Amini's attention-seeking stunt to plead for British compassion comes within weeks of Prime Minister Tony Blair pledging to reduce the numbers of asylum-seekers by a third.
The Iranian Kurd, who is described as a left-wing poet-guerilla, is alleged to be at risk if he returns to Iran. He is protesting against the British government's decision to belatedly challenge a ruling that already grants him asylum.
In tortured, passionate prose, the Iranian poet-protestor has declared he prefers to die if he is removed from Britain after a lifetime of kickings and beatings in Iran: "I spent many years in prison being tortured; I was forced to flee here. Shouldn't a human being have a square foot of earth to live on to live in peace?"
United Kingdom, Miranda Eeles in BBC News
More than 100,000 students in Iran will be taking their final university exams in the next few weeks. But while they may be looking forward to finishing their studies, what comes afterwards is a different matter altogether.
A population boom in the 1980s means the country is now overwhelmingly young, with around 70% under the age of 30.
Faced with poor job prospects and restrictive social conditions, thousands are leaving every year, creating alarm among the country's leaders.
Ehsan Afshar is spending his last afternoon with his friends at a cafe in north Tehran.
For three years he has been trying to leave Iran. Finally his dream -- a chance to study abroad -- is about to come true.
After trying five different embassies, India came up trumps and he has a year at a university in Puna.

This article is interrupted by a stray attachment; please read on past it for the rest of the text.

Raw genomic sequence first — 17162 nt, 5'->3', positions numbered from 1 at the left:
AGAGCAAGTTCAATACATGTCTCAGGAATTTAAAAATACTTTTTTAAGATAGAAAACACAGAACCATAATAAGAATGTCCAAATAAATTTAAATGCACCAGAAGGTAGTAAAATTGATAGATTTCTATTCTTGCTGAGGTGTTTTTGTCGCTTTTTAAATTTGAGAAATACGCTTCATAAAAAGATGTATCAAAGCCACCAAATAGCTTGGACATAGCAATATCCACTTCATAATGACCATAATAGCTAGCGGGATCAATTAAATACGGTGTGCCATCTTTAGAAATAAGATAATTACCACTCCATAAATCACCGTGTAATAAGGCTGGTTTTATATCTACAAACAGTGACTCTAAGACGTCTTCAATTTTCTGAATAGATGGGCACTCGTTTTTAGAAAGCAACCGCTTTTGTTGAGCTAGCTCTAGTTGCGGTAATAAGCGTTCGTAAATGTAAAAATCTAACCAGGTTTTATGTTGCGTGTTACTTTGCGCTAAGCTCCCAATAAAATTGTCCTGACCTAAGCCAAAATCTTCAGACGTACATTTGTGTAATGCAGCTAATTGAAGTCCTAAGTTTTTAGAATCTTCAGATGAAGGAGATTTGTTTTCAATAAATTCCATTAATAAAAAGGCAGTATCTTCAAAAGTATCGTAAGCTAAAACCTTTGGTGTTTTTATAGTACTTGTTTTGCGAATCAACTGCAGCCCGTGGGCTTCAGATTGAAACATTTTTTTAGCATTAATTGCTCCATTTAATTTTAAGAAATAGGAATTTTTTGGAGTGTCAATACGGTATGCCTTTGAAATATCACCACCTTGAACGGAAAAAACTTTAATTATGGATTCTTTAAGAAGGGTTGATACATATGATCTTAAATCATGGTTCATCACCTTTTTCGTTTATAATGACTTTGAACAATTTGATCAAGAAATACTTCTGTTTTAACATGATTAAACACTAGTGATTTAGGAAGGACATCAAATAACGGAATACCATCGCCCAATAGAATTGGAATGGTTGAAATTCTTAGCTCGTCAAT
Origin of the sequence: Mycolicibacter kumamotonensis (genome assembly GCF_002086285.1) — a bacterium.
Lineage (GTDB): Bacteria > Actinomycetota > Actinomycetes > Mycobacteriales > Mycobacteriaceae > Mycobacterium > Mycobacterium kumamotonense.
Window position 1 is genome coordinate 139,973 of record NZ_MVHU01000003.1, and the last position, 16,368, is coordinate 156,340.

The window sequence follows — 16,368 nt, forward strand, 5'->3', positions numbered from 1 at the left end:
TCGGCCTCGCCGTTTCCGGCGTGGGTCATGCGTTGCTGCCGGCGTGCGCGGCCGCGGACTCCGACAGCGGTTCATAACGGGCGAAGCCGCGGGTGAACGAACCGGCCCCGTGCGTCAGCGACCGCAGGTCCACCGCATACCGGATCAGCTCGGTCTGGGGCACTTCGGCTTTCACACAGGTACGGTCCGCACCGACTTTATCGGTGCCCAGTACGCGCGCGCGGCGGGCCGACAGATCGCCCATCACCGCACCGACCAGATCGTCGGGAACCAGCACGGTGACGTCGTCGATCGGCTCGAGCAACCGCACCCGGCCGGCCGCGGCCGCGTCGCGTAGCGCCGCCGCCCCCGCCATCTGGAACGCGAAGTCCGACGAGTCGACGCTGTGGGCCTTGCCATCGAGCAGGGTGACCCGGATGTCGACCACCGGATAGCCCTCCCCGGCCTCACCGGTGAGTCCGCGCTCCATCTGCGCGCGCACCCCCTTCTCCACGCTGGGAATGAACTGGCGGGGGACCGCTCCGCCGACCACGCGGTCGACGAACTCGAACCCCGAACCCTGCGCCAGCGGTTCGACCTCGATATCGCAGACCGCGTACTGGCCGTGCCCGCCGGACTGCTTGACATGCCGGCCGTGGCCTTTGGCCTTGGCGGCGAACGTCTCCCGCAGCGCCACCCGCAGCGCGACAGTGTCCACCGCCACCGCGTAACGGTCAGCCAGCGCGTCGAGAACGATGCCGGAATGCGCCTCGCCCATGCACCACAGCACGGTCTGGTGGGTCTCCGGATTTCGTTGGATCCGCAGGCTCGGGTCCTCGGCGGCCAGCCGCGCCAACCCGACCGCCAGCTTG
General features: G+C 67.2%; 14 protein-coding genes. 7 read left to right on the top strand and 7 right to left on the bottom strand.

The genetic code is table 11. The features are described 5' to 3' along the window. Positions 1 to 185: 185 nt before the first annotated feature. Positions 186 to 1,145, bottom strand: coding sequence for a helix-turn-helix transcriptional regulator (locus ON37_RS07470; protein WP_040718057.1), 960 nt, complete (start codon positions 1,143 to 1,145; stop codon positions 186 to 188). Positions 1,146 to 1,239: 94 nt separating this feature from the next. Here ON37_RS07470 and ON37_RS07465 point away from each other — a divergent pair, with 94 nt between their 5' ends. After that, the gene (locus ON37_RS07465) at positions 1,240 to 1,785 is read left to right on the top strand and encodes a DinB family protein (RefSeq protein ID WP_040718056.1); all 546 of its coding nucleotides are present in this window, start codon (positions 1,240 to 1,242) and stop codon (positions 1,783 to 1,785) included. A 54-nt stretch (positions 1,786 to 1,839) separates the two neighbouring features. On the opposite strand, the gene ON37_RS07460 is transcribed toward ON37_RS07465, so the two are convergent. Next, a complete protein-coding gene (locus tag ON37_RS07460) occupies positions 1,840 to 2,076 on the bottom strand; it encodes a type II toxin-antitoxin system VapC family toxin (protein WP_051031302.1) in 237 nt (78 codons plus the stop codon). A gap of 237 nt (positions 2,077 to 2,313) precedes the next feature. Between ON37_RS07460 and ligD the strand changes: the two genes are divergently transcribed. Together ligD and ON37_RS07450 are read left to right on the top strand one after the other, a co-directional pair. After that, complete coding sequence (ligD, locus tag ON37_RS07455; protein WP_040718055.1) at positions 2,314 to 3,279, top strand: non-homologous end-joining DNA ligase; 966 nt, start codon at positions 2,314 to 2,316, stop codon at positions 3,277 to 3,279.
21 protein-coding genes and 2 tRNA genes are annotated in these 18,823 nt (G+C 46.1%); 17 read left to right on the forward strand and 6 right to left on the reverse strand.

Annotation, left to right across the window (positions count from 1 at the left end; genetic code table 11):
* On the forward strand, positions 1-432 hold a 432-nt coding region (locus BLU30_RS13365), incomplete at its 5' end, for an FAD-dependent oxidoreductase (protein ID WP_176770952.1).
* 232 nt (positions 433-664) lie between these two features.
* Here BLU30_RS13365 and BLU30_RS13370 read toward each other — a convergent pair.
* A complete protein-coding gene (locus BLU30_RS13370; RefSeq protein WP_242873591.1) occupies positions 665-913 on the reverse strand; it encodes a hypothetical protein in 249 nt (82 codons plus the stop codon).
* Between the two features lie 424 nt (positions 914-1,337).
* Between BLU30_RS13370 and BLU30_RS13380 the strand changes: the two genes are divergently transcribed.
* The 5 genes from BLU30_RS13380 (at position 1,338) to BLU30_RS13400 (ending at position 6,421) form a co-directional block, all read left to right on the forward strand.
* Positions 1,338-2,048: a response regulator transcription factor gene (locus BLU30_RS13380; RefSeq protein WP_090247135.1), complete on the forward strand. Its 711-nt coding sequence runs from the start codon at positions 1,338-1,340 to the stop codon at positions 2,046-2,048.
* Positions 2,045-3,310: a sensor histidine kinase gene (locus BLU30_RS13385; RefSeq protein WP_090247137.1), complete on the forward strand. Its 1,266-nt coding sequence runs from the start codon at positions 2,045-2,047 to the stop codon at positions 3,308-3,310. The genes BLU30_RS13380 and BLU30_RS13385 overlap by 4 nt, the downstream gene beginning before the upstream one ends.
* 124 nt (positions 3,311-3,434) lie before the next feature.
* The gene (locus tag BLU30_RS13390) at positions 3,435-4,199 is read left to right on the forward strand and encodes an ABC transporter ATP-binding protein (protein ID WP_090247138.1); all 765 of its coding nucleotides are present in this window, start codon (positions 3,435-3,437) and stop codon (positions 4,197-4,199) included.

"Everyone wants to leave because of the economic problems, because of the social conditions facing young people," he said. "They don't understand what going on. In a way, young people just see walls in front of them, a kind of obstacle.
"It's really bad at the moment, really bad."
Iran's universities are full of students like Ehsan. Out of more than 1.5 million undergraduates, many face an uncertain future when they leave. The jobs are simply not there.
It is not only the prospect of unemployment that is forcing them to look overseas.
These are children born after the Islamic revolution. They want freedom that they feel the government is not prepared to give them.
Dr Hassan Hossein, a lecturer in sociology at Tehran University, said: "When someone goes to university, it means they have entered an intellectual environment; they read more, they notice things more.
"There's a direct correlation between how closed a society is and the likelihood of flight from that society."
Economist Pooya Alaidini says Iran is suffering from the loss of so much talent.
"The brain drain is a problem for the country because we are losing highly educated people and these people ... could be our entrepreneurs who create jobs for the next generation."
The Iranian Government does actively export mainly manual labour to other countries.
Now, with so much of the country's young potential leaving, it is likely to take a lot more work to convince the brains to stay.